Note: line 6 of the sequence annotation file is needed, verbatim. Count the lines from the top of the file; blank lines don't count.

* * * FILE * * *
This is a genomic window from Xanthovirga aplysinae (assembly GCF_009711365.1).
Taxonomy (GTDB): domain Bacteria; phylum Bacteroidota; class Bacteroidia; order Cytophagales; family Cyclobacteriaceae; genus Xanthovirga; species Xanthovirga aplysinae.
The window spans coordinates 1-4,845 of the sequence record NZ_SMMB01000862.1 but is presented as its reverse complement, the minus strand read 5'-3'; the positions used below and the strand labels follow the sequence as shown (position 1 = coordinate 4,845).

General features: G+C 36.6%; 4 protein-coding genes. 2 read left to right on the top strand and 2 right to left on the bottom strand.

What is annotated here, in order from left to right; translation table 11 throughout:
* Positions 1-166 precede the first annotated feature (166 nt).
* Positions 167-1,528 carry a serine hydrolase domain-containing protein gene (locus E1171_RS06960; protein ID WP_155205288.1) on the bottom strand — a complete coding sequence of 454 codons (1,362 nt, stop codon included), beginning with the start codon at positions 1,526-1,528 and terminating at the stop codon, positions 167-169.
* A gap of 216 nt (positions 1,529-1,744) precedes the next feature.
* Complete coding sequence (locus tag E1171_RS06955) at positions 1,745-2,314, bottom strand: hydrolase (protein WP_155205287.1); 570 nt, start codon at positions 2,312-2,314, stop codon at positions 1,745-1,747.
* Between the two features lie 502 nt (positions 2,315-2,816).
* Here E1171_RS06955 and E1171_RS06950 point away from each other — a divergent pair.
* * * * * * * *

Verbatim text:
* Positions 1-166 precede the first annotated feature (166 nt).